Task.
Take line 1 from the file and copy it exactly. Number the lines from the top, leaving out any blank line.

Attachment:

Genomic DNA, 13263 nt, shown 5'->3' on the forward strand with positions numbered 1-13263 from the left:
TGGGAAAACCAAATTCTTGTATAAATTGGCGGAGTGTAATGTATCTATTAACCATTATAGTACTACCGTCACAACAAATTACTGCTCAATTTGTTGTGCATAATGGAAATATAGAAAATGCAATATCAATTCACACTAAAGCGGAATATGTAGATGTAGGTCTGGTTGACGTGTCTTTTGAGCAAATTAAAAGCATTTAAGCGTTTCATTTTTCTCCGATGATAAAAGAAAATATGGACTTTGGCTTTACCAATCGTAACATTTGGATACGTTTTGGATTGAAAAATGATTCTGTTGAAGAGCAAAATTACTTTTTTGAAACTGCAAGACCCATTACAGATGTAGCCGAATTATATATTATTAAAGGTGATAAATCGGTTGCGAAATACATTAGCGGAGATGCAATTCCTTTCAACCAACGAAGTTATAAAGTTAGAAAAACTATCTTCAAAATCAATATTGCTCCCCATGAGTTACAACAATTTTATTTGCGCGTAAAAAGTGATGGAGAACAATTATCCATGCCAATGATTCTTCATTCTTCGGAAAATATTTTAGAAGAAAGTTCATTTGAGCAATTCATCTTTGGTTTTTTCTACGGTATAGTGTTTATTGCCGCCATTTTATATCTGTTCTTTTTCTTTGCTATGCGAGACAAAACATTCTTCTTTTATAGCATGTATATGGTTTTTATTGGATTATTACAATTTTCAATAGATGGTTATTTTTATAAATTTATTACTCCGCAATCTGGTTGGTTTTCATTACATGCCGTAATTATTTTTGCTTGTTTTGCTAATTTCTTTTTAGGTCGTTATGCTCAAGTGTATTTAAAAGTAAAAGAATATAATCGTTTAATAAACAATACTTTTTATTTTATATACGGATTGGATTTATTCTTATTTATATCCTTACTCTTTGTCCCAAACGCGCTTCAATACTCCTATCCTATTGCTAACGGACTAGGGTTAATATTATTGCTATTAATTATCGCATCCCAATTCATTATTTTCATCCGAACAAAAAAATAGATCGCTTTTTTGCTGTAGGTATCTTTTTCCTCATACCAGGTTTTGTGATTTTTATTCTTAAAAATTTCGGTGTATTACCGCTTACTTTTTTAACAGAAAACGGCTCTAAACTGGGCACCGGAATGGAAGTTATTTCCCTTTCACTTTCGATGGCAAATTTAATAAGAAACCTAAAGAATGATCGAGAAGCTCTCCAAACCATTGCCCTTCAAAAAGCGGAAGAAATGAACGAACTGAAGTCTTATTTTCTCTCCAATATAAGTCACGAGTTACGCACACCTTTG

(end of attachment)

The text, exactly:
Genomic DNA, 13263 nt, shown 5'->3' on the forward strand with positions numbered 1-13263 from the left: